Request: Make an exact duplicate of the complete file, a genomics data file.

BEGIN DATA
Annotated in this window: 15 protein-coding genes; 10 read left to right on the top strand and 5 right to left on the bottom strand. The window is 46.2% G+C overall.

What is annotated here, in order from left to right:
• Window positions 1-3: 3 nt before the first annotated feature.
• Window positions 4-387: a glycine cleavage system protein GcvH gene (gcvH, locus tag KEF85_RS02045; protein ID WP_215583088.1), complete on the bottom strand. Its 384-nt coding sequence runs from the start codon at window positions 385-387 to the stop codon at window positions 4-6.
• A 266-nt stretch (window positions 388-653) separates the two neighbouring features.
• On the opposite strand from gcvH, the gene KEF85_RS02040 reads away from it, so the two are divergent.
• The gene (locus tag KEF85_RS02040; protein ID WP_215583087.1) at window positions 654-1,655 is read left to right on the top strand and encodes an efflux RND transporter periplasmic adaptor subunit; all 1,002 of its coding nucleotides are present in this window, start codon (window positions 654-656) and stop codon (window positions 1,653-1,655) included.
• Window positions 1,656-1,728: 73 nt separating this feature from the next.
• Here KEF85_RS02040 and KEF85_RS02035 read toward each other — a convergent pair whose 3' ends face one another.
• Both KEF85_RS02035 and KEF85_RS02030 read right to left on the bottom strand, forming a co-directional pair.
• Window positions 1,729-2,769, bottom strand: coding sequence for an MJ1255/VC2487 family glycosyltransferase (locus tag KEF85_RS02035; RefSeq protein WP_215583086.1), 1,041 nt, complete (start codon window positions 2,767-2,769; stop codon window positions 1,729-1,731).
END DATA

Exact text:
Annotated in this window: 15 protein-coding genes; 10 read left to right on the top strand and 5 right to left on the bottom strand. The window is 46.2% G+C overall.

What is annotated here, in order from left to right:
• Window positions 1-3: 3 nt before the first annotated feature.
• Window positions 4-387: a glycine cleavage system protein GcvH gene (gcvH, locus tag KEF85_RS02045; protein ID WP_215583088.1), complete on the bottom strand. Its 384-nt coding sequence runs from the start codon at window positions 385-387 to the stop codon at window positions 4-6.
• A 266-nt stretch (window positions 388-653) separates the two neighbouring features.
• On the opposite strand from gcvH, the gene KEF85_RS02040 reads away from it, so the two are divergent.
• The gene (locus tag KEF85_RS02040; protein ID WP_215583087.1) at window positions 654-1,655 is read left to right on the top strand and encodes an efflux RND transporter periplasmic adaptor subunit; all 1,002 of its coding nucleotides are present in this window, start codon (window positions 654-656) and stop codon (window positions 1,653-1,655) included.
• Window positions 1,656-1,728: 73 nt separating this feature from the next.
• Here KEF85_RS02040 and KEF85_RS02035 read toward each other — a convergent pair whose 3' ends face one another.
• Both KEF85_RS02035 and KEF85_RS02030 read right to left on the bottom strand, forming a co-directional pair.
• Window positions 1,729-2,769, bottom strand: coding sequence for an MJ1255/VC2487 family glycosyltransferase (locus tag KEF85_RS02035; RefSeq protein WP_215583086.1), 1,041 nt, complete (start codon window positions 2,767-2,769; stop codon window positions 1,729-1,731).